The Healing Forest On Fire

The 2019 Amazon rainforest wildfires were first detected by Brazil’s National Institute for Space Research (Instituto Nacional de Pesquisas Espaciais, INPE) in June and July of 2019. Since then, reports have shown 74,000 fires in the Brazilian Amazon, burning 1.5 million hectares in Bolivia and over 500,000 acres of forest. Beyond the widespread concerns of deforestation and carbon emissions, Dr. Mark J. Plotkin called people’s attention to the endangered, isolated, and uncontacted tribes during his presentation at the Plants Worlds Ethnobotany Seminar Series’ first lecture.

Supported by UCLA Life Sciences, Semel Healthy Campus Initiative Center, Traditional Medicinals, and the Institute for the Preservation of Medical Traditions, this lecture took place on Oct. 22 in the Neuroscience Research Building. Titled “The Healing Forest: Plant Medicine, Isolated Tribes, & Climate Change,” the lecture invited ethnobotanist Mark Plotkin, and the Senior Manager of Mapping and Programs Support, Brian Hettler, from the Amazon Conservation Team to share their stories about ethnobotany. 

Ethnobotanists are scientists who focus on the relationship between people and plants, often with a concentration on medicine. In Dr. Plotkin’s words, they “work in rainforests to document how people use local plants.” Over the years, he worked with and later succeeded his mentor Richard Evans Schults (“the father of ethnobotany”), whose journals and fascinating lifelong discoveries are preserved at Harvard and can be accessed through an interactive map named The Amazonian Travels. Doctor Plotkin became fascinated by uncontacted people’s ability to cure diseases which western technology cannot, such as leishmaniasis, by using palm trees’ leaves and plants alike. However, he pointed out that those techniques, embedded within indigenous cultures, are disappearing much faster than the Amazon forest which has long been undermined by trade and devoured by fire.

To demonstrate indegenous people’s profound understanding of plants, Dr. Plotkin shared a personal anecdote about his foot injury from a climbing accident. Immediately after his injury, he went to the doctor and received a variety of treatments: heat, ice, aspirin, narcotic painkillers, anti-Inflammatories, and cortisone shots. Despite these efforts, none of the methods worked for him. He kept limping until he met a shaman in the northeast Amazon several months later, who cured him with the fern of a palm tree. The shaman applied the fern to Dr. Plotkin’s foot and made tea from the fern for him to drink, and his foot’s pain disappeared for seven months.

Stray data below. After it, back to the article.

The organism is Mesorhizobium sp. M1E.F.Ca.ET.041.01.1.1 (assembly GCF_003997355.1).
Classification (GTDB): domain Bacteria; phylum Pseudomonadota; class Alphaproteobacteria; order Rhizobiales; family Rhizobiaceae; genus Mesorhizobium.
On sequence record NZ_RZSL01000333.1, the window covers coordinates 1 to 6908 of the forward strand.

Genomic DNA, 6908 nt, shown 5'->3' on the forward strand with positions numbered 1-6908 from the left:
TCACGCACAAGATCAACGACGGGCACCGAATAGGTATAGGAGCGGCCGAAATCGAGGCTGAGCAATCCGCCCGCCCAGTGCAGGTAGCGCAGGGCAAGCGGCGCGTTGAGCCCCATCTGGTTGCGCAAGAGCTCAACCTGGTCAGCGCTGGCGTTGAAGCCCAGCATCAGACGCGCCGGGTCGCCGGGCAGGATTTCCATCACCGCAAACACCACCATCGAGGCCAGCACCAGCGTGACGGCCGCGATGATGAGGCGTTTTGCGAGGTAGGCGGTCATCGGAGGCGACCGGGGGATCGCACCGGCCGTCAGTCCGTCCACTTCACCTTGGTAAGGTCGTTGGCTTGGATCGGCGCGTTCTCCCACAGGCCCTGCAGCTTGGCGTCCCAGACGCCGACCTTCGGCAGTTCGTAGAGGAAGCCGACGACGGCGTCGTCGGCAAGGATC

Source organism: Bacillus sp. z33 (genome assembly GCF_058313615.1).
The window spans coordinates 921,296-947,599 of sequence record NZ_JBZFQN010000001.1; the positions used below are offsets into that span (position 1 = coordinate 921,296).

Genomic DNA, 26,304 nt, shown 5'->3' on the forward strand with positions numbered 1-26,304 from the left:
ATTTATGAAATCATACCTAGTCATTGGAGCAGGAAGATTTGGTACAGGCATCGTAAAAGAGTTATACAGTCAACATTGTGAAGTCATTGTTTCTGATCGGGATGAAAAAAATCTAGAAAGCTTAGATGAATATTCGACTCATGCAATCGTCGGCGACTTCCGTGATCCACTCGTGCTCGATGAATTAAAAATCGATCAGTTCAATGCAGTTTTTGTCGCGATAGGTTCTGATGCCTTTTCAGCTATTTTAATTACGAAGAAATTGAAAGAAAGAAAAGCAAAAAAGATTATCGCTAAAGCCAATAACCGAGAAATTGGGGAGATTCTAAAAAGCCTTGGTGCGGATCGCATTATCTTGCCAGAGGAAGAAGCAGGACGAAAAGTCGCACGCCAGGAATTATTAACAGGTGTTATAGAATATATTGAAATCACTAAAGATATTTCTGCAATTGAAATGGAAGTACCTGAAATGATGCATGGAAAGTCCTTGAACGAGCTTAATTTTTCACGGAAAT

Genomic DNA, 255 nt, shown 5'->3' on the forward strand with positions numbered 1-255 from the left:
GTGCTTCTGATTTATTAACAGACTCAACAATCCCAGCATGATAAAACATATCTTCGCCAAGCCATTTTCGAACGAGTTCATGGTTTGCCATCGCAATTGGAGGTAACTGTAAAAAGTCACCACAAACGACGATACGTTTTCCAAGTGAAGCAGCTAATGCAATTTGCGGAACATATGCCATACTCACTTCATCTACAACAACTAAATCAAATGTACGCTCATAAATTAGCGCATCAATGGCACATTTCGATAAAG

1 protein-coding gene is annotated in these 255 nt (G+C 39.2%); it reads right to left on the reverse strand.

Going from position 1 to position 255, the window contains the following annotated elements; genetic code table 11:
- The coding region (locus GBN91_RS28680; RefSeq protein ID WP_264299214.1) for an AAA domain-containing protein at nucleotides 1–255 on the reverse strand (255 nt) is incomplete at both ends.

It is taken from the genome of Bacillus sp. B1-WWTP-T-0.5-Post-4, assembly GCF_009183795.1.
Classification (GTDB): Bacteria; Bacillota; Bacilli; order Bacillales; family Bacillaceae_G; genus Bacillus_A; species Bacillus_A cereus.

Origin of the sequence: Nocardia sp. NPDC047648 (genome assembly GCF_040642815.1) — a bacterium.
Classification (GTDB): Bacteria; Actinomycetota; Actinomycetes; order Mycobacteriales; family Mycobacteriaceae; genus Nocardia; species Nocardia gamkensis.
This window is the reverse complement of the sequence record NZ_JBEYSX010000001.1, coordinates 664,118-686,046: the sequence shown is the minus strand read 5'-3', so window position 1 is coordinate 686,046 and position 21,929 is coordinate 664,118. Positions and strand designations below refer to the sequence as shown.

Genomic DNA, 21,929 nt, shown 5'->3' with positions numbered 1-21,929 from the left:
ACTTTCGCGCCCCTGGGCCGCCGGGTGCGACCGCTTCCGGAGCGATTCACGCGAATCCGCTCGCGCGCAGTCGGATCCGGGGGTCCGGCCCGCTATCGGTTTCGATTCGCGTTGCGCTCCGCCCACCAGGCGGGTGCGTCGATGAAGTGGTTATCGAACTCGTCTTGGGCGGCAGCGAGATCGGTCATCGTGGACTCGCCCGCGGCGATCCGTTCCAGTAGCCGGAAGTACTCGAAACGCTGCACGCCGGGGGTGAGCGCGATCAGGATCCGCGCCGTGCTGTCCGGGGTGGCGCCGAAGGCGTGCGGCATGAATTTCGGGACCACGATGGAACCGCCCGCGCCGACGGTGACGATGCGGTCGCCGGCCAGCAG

The compounds that uncontacted people of the Amazon rainforest use for medical purposes are not only limited to plants but also include other living beings. Doctor Plotkin continued to tell the story of the great shaman, Natala, who applied ants poured out from a chopped piece of dry wood to the inside of his elbow. He let the ants bite him and explained to Plotkin that this is how he treats his arthritis. A group of people from one of the tribes rescued Dr. Plotkin’s late colleague, Loren Mclntyre, who found that they used green monkey frogs from the palm tree baskets as hallucinogenic drugs. The hallucinogens and entheogens in that species are, in fact, currently revolutionizing western medicine by treating PTSD, depression, and schizophrenia.

Dr. Plotkin used concrete examples to show that uncontacted peoples, refuting common misunderstandings, possess wisdom that is often times astonishing to behold. Furthermore, the biodiversity in species, as well as cultures, demonstrates potential for future groundbreaking discoveries in western medicine, but only if it survives the havoc from capitalistic production and consumerism.

Amazonian indigenous people’s traditional territories have been increasingly entrenched and permanently altered by trade and transport, oil and gold mining, and logging. Dr. Plotkin pointed out that some previously uncontacted tribes first came into contact with the outside world through these processes, and as a consequence, were afflicted by external bacteria and dislodged by machines and fallen forest. Furthermore, the most recent Amazon wildfire caused burning to 131 indigenous sites, potentially destroying more than a few uncontacted tribes’ homes.

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To protect isolated tribes, Dr. Plotkin calls for actions that are culturally sensitive. That is to work with contacted tribes to promote sustainable management, expand indigenous reserves, and have them map out their own landscape, which provides tools to communicate and negotiate with the outside world. In this way, the indigenous people in the amazon rainforest can manage to map out the area of the uncontacted tribes without incurring any disturbance, and meanwhile, raise public consciousness about their existence, so oil companies and governments alike make better informed decisions. The Amazon Conservation Team has partnered communities across 14 geographic regions with 80 million acres of forest mapped out ethnographically. 

Ethnobotanical wonders have been proven to not only function as novelties, but may also fundamentally revolutionize and advance modern medicine. However, one must realize that not only are our medical achievements profoundly intertwined, but also the future of our civilization and people. Climate change not only changes the Amazonian landscape, but also tho ecology of California, Colorado, Arizona, New Mexico and many other places in the world. The dire situation resulting from climate change implores one to ponder whether the burning of the Amazon foreshadows the future of humanity and our current consumption habits. As Dr. Plotkin’s final comment in the lecture went, “Their future is our future. If the climate changes, change it for the good.”

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